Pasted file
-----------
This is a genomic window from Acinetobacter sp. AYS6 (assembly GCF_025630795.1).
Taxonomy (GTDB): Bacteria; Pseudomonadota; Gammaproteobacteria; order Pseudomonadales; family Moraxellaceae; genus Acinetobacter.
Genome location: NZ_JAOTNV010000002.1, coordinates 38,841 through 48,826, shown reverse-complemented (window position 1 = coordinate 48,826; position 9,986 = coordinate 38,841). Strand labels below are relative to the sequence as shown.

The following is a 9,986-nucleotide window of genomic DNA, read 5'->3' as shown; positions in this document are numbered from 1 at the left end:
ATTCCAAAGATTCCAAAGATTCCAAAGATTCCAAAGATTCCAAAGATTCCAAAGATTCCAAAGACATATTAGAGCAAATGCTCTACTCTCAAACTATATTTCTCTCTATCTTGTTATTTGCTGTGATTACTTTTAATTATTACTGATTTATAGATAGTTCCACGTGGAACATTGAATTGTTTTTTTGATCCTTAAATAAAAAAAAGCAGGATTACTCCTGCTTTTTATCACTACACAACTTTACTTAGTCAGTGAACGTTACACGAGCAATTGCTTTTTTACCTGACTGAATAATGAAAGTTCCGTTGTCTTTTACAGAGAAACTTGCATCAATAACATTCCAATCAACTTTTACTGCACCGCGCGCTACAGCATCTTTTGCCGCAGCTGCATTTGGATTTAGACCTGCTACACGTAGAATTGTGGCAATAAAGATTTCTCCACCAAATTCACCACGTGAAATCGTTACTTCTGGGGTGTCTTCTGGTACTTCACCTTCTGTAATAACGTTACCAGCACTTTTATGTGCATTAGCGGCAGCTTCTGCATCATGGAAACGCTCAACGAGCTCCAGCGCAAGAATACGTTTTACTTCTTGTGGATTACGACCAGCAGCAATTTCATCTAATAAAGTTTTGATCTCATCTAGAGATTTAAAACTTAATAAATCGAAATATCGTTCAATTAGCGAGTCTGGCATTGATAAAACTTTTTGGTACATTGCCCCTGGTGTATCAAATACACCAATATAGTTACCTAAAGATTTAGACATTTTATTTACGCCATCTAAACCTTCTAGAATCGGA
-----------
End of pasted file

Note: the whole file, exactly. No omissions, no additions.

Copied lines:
This is a genomic window from Acinetobacter sp. AYS6 (assembly GCF_025630795.1).
Taxonomy (GTDB): Bacteria; Pseudomonadota; Gammaproteobacteria; order Pseudomonadales; family Moraxellaceae; genus Acinetobacter.
Genome location: NZ_JAOTNV010000002.1, coordinates 38,841 through 48,826, shown reverse-complemented (window position 1 = coordinate 48,826; position 9,986 = coordinate 38,841). Strand labels below are relative to the sequence as shown.

The following is a 9,986-nucleotide window of genomic DNA, read 5'->3' as shown; positions in this document are numbered from 1 at the left end:
ATTCCAAAGATTCCAAAGATTCCAAAGATTCCAAAGATTCCAAAGATTCCAAAGATTCCAAAGACATATTAGAGCAAATGCTCTACTCTCAAACTATATTTCTCTCTATCTTGTTATTTGCTGTGATTACTTTTAATTATTACTGATTTATAGATAGTTCCACGTGGAACATTGAATTGTTTTTTTGATCCTTAAATAAAAAAAAGCAGGATTACTCCTGCTTTTTATCACTACACAACTTTACTTAGTCAGTGAACGTTACACGAGCAATTGCTTTTTTACCTGACTGAATAATGAAAGTTCCGTTGTCTTTTACAGAGAAACTTGCATCAATAACATTCCAATCAACTTTTACTGCACCGCGCGCTACAGCATCTTTTGCCGCAGCTGCATTTGGATTTAGACCTGCTACACGTAGAATTGTGGCAATAAAGATTTCTCCACCAAATTCACCACGTGAAATCGTTACTTCTGGGGTGTCTTCTGGTACTTCACCTTCTGTAATAACGTTACCAGCACTTTTATGTGCATTAGCGGCAGCTTCTGCATCATGGAAACGCTCAACGAGCTCCAGCGCAAGAATACGTTTTACTTCTTGTGGATTACGACCAGCAGCAATTTCATCTAATAAAGTTTTGATCTCATCTAGAGATTTAAAACTTAATAAATCGAAATATCGTTCAATTAGCGAGTCTGGCATTGATAAAACTTTTTGGTACATTGCCCCTGGTGTATCAAATACACCAATATAGTTACCTAAAGATTTAGACATTTTATTTACGCCATCTAAACCTTCTAGAATCGGA